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9. On Transfer Speeds

Let’s say we’re trying to copy a \(1\) GiB file from one machine to another over a gigabit ethernet LAN. How long will it take? (Spoiler: it’s quite a bit more than the simple calculation says.)

Our setup contains two machines connected via gigabit ethernet to a router. We’re going to transfer \(1\) GiB (\(2^30\) bytes) between them. A quick calculation tells us that this should take \(8.6\)s, but does it?

We have a few ways of transferring the file; let’s start with the simplest: netcat.

# Start `netcat` on one of the machines
edge13 % nc -l 12345 > /dev/null

# Create a 1 GiB file on the other machine
edge12 % dd bs=1024 count=1048576 \
              if=/dev/zero of=file.bin
1048576+0 records in
1048576+0 records out
1073741824 bytes (1.1 GB) copied,
12.6983 s, 84.6 MB/s

# Transfer the file over via `netcat`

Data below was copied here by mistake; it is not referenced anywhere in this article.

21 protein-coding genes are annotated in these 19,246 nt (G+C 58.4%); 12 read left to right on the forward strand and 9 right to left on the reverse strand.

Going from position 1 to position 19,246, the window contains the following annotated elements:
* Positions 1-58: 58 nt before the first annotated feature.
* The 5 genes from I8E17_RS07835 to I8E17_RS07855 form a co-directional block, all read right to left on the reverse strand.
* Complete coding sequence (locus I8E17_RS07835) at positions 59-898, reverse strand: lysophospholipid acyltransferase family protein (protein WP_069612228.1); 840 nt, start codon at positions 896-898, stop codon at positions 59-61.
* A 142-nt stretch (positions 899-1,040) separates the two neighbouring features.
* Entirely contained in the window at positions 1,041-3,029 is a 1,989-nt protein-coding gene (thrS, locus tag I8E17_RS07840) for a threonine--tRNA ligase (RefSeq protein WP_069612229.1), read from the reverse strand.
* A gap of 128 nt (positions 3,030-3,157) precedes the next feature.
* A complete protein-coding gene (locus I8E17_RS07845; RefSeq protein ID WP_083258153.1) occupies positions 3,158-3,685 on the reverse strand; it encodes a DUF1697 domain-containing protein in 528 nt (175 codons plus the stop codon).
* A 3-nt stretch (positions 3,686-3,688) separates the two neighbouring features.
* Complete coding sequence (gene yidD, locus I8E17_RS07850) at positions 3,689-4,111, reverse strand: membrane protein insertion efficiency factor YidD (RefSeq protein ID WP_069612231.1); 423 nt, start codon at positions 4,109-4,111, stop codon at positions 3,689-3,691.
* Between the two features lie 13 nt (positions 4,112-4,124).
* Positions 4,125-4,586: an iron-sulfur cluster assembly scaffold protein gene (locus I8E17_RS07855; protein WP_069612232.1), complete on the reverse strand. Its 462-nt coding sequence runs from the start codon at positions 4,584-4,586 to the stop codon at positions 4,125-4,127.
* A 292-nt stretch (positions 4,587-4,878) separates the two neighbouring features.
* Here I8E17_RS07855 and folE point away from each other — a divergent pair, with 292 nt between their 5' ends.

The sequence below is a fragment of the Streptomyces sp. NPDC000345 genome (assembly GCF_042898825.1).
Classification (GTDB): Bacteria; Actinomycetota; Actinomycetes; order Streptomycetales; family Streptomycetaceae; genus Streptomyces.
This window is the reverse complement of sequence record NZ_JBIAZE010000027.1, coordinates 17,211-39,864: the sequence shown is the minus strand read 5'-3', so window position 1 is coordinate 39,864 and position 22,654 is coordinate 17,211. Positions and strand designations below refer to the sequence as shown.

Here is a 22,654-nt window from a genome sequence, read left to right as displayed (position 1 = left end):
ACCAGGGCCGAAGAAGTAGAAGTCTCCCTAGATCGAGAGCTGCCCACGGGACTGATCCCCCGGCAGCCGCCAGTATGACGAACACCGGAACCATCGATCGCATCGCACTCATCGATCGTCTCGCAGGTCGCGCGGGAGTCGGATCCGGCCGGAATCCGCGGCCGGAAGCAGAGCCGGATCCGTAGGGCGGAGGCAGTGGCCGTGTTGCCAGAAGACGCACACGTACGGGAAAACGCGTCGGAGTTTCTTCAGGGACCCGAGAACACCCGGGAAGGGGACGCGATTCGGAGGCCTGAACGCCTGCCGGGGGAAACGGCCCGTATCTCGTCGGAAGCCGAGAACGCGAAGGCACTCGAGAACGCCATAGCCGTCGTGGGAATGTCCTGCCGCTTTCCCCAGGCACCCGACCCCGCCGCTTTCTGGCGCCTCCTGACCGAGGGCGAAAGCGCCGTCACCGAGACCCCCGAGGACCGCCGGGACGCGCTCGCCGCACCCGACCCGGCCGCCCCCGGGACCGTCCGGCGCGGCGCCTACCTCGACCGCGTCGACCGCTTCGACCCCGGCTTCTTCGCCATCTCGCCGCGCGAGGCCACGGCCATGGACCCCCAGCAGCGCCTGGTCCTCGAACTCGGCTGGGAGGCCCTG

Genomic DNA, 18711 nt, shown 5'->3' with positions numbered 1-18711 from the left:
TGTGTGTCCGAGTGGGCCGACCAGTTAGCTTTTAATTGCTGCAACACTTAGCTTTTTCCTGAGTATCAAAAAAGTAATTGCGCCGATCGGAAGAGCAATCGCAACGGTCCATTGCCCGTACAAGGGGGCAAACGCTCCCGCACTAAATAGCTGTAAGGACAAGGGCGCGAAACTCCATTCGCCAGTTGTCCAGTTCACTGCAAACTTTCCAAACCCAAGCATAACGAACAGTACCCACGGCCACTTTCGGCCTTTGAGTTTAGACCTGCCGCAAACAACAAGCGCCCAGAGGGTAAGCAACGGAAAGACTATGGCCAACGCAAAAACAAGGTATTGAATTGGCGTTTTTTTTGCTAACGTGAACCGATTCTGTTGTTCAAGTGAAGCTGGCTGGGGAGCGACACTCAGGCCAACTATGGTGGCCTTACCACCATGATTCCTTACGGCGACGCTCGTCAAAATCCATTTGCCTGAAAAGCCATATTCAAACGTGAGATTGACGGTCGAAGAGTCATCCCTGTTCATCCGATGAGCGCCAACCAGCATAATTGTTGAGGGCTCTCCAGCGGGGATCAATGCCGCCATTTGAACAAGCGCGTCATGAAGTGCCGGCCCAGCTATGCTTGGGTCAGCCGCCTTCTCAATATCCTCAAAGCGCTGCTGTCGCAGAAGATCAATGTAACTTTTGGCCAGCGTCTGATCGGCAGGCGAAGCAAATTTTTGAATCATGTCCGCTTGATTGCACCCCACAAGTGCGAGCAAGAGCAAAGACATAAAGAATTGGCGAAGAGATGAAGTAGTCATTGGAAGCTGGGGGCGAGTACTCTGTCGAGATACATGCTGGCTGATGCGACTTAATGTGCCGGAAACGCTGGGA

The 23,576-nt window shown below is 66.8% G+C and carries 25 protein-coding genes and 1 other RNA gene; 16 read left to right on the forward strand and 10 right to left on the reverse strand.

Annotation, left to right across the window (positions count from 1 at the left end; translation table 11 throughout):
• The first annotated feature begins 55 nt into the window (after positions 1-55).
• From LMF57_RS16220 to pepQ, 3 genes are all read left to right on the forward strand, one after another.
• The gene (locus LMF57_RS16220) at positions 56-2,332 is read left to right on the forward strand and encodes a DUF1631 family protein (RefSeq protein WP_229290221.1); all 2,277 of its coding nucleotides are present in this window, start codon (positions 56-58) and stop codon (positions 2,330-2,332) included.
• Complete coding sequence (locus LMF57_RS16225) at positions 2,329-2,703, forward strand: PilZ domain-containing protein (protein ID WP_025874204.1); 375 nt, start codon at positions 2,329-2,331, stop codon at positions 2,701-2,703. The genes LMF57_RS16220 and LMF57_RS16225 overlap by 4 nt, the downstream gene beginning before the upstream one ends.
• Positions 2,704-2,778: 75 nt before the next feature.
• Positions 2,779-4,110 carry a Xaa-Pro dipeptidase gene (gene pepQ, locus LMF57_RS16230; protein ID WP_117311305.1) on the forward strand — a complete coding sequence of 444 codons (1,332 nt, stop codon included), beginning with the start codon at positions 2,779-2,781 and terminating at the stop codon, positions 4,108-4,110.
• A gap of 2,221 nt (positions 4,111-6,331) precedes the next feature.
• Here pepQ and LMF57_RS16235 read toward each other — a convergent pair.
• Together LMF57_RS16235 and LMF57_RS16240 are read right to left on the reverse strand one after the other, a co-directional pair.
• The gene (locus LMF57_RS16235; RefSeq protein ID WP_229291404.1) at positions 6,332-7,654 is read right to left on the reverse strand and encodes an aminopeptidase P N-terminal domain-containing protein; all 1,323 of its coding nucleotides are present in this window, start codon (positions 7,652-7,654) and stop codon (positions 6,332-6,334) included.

edge12 % time nc edge13 12345 < file.bin

I see it takes \(13.27\)s to transfer \(1\) GiB between the two machines with netcat (average over \(5\) runs). That comes up to \(647.31\) mbps. This is pretty bad, considering the network’s theoretical speed of \(1000\) mbps.

Now, let’s try scp:

# Transfer the file over via `scp`
edge12 % time scp file.bin edge13:/dev/null

I see it takes \(15.30\)s to transfer \(1\) GiB between the two machines with scp (average over \(5\) runs). That comes up to \(561.43\) mbps, which is worse than netcat. That’s not unexpected, though, considering that scp runs over ssh, which must add quite a bit of overhead.

Interestingly enough, netcat doesn’t seem to be as fast as it can be. Running a pair of very simple programs, I see that \(1\) GiB of data could be transferred in \(11.95\)s. That comes up to \(718.82\) mbps. The size of the receiver’s buffer seems to play a big role in determining the speed of the transfer. Anything smaller than \(1\) KiB, or larger than \(64\) KiB increases the transfer time by full seconds.

The moral of this story is this: when estimating how long a particular file transfer will take, you should guess that it will be at least twice as slow as the network speed would allow.